I discovered this volunteering opportunity when I was in high school and have been participating in different occasions throughout the years. It does not particularly relate to my major, but having enough food to eat on a daily basis is a need that no human should be deprived of. I believe that instead of mainly donating money to associations, what makes a volunteering opportunity really personal is doing the work in person. Whether it be packing the boxes, or in this case distributing them to each car that passed by made me realize that kindness is really all we have for a community to thrive. It is definitely an interest of mine because I know the food is reaching those people, I can see the effect it has on them when they say “thank you” with a warm smile, and given the current circumstances created by Covid-19 it is the best way I could help and connect with others.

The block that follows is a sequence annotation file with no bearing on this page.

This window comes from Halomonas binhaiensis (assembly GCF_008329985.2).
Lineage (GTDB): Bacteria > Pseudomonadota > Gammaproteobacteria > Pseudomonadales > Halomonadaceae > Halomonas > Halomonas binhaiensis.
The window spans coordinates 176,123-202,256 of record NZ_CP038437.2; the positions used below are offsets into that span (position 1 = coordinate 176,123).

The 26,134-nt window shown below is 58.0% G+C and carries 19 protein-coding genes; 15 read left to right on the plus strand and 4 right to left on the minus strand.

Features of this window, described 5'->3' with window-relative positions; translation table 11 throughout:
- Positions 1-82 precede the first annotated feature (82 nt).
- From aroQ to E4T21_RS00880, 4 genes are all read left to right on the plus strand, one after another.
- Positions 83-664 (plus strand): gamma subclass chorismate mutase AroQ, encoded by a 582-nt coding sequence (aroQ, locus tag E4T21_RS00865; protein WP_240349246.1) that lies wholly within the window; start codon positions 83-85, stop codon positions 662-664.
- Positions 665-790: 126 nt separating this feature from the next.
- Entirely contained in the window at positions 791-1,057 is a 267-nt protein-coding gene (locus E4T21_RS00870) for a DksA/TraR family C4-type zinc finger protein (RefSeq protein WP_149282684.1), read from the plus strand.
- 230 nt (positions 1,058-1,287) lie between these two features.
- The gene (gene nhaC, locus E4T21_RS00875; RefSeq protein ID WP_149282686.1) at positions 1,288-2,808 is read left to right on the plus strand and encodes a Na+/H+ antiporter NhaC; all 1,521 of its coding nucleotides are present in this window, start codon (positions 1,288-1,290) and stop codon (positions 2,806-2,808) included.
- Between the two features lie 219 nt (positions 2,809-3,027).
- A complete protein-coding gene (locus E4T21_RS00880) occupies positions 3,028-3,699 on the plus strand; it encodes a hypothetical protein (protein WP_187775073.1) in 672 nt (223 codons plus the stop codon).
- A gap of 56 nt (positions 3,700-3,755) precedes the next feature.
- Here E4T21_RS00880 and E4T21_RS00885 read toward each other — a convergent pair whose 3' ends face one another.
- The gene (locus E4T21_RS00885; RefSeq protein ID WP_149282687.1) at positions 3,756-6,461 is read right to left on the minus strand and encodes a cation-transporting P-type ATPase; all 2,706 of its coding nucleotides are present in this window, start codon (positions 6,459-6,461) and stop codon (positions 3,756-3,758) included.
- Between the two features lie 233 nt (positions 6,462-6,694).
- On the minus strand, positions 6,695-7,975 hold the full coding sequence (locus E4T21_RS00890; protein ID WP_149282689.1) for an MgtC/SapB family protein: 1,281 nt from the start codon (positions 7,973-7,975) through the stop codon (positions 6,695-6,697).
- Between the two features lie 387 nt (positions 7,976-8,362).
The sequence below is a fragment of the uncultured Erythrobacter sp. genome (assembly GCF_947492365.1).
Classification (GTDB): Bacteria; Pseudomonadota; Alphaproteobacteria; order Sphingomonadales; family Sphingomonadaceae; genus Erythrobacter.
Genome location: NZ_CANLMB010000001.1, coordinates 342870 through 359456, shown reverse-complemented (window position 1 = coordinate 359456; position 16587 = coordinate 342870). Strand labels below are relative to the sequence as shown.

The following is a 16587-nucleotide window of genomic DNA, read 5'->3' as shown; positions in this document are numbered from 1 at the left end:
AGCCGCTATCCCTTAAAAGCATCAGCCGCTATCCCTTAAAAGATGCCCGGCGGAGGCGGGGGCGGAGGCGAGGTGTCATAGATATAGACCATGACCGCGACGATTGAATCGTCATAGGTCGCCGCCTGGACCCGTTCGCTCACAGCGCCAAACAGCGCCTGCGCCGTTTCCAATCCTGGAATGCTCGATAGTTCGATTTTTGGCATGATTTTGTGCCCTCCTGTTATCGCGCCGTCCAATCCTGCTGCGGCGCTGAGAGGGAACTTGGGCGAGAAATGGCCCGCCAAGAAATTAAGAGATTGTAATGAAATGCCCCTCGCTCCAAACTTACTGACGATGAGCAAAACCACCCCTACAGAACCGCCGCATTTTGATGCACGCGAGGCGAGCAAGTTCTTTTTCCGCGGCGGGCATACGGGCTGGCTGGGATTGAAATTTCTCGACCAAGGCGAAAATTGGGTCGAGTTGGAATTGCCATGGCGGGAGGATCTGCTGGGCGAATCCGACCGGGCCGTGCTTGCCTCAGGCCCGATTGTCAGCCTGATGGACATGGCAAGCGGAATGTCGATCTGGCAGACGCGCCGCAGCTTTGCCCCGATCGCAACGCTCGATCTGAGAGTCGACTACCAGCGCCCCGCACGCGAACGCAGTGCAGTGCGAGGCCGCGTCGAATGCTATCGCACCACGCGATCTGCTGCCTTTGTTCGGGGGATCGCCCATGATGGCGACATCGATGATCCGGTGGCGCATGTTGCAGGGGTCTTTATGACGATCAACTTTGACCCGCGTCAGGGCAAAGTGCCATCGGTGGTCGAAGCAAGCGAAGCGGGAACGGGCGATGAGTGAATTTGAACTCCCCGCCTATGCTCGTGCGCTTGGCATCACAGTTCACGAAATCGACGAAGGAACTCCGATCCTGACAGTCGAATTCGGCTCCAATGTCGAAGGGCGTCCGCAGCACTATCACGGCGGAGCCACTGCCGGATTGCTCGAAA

Besides being part of the honors college, I have been a member of the National Society of Collegiate Scholars for about 2 semesters and will be until I graduate. Out of all the events they sponsor, I decided to participate in this volunteering opportunity because I already knew what the organization was about, how they were helping the community, and how committed and professional they are. I was able to meet Mr. Christopher Zegarra, who is the District Secretary in the Florida House of Representatives. He was leading the event and made sure every volunteer knew the importance of this drive-through distribution by giving us all the details and inviting us to the next event. 


April 9th, 2021